One of the protesters incarcerated was 15 years old.

“That protester, like me and many others, was locked in a cell for nearly 24 hours on the basis of evidence that was never presented to solicitors—solicitors who were not contacted until the next morning. In the early hours of the morning we were unexpectedly woken up and told to take off our clothes. When we asked why, we were simply told that the police had the right to seize our clothes and would be doing so”.

“Despite the fact that not a single protester was charged with a violent offence, or damage to property”, the police also took their mobile phones, along with DNA samples and fingerprints, she said.

Matt Foot, a criminal defence solicitor, commented, “It is unprecedented to arrest so many people for simply protesting peacefully in a building. And then it is intimidating to keep peaceful protesters for so long at the police station and then charge them so quickly without reviewing the evidence first”.

The mass arrest at Fortnum & Mason contrasts sharply with the police treatment of those actually involved in the most serious disturbances, with only 11 people being charged.

Footage of Saturday’s disorder from official news sources including the BBC, as well as video shot by individuals, shows squads of riot police just stood around whilst masked “anarchists” smashed windows and vandalised shop fronts. The Daily Telegraph was moved to ask, “Were enough arrests made? There are reports of troublemakers being wrestled to the ground by police, but then allowed to walk away—shouldn’t they instead have been removed from the scene?”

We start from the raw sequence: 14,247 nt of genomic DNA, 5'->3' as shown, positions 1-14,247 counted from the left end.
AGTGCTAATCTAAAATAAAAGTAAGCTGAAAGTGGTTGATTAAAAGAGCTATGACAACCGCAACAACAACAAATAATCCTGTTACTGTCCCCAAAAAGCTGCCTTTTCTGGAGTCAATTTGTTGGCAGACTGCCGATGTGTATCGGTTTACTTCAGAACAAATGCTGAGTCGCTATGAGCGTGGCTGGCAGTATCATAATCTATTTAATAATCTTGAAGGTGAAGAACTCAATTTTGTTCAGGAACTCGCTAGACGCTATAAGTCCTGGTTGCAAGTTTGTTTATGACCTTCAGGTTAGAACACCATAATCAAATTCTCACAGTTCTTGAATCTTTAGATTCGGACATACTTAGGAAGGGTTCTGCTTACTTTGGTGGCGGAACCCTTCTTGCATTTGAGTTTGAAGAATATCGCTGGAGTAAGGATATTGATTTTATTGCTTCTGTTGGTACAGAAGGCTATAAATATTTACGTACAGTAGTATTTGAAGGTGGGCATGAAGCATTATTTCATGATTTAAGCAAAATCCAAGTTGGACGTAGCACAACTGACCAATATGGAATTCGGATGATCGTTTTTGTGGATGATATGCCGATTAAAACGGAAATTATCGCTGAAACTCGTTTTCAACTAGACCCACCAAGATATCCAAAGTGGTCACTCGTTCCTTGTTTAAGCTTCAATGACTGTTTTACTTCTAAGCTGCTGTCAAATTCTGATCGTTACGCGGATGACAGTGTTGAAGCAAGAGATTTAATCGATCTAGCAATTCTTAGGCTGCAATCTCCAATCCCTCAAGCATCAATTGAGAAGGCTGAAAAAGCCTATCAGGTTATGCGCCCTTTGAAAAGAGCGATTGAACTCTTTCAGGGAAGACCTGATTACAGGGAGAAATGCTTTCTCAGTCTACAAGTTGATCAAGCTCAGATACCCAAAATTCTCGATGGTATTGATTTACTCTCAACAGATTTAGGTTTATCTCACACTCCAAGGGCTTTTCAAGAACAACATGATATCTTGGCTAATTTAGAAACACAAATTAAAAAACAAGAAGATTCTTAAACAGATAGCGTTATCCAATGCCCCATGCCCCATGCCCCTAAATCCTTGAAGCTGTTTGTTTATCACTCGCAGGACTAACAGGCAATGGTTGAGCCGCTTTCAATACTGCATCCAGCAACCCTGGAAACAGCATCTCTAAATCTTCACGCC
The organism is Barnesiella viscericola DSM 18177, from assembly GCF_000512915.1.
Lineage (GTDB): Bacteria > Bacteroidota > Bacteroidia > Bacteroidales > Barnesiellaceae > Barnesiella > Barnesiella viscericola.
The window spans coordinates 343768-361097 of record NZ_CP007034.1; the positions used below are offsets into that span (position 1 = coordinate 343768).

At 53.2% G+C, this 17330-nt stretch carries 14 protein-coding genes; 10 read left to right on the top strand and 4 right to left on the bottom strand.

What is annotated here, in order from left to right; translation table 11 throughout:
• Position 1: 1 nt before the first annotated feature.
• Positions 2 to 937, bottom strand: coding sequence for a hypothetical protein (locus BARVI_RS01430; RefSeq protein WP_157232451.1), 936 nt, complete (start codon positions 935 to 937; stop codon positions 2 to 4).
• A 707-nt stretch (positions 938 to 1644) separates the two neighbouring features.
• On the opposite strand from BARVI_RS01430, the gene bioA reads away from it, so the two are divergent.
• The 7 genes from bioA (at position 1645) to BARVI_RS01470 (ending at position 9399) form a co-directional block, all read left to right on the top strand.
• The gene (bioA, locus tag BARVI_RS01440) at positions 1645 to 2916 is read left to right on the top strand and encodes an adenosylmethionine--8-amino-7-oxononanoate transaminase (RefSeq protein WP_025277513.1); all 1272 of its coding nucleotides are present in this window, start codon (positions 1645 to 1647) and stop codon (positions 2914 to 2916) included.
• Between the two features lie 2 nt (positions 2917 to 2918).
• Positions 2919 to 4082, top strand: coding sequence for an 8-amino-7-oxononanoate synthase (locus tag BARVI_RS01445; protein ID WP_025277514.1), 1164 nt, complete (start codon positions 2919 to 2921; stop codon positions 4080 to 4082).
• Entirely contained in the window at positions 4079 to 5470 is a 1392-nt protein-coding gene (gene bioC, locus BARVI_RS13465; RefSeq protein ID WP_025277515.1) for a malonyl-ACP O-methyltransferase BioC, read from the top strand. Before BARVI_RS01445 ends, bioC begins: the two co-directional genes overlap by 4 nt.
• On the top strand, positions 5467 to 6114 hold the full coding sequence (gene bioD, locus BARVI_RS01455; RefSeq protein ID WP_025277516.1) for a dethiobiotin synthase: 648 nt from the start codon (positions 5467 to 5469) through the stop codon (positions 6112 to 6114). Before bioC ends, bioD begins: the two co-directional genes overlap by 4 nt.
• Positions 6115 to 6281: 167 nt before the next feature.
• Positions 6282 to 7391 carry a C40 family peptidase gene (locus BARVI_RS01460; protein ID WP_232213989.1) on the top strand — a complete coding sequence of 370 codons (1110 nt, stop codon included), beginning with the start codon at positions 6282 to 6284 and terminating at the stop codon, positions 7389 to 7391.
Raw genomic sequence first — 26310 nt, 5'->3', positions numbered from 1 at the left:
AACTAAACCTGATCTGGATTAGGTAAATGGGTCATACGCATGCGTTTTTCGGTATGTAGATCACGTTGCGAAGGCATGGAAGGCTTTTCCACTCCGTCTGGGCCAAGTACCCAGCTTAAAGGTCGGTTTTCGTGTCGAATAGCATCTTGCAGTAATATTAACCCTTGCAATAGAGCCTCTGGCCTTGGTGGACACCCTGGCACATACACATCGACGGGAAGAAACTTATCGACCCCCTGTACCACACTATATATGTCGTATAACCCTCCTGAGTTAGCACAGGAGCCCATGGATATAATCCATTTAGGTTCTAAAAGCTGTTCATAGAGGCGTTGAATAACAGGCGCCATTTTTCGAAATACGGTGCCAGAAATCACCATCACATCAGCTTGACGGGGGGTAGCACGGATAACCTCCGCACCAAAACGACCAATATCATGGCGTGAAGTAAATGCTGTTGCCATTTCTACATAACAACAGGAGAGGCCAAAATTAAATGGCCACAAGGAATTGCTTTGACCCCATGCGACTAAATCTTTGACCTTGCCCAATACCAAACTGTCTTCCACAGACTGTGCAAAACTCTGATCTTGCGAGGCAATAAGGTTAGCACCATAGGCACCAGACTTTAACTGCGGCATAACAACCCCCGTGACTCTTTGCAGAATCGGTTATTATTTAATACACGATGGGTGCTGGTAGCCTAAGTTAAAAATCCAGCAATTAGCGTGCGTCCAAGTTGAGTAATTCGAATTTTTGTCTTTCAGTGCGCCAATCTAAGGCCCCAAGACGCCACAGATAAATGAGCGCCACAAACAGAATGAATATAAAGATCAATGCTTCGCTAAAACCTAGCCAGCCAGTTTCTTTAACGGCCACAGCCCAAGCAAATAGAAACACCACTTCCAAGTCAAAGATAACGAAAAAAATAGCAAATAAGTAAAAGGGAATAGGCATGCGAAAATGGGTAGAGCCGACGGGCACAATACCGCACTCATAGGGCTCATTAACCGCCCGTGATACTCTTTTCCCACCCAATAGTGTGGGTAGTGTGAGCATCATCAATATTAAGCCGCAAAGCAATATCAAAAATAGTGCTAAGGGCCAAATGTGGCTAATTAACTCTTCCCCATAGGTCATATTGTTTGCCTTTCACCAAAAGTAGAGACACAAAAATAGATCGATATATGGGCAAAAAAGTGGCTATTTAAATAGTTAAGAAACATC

In the days leading up to the protest, it was widely publicised that the police had acquired “intelligence” about what was being planned by various “anarchist” groups at the demonstration. Former Metropolitan Police chief of anti-terrorism Andy Hayman spoke of “strong intelligence that extremist groups are planning illegal acts of violence at the TUC march and rally on Saturday with the sole aim of disrupting a well-intended peaceful protest”. He then added, “It is curious that such a variety of sources seem to be pointing towards an unlawful protest and yet the police do not appear to be acting on the information, preferring to deal with things on the day” [emphasis added].

Following the march, Brian Paddick, a former deputy assistant commissioner of the Metropolitan Police, said of the protest in Trafalgar Square, “Again that was flagged up days before that they wanted to occupy Trafalgar Square. There was a lot more I think they [the police] could have done”.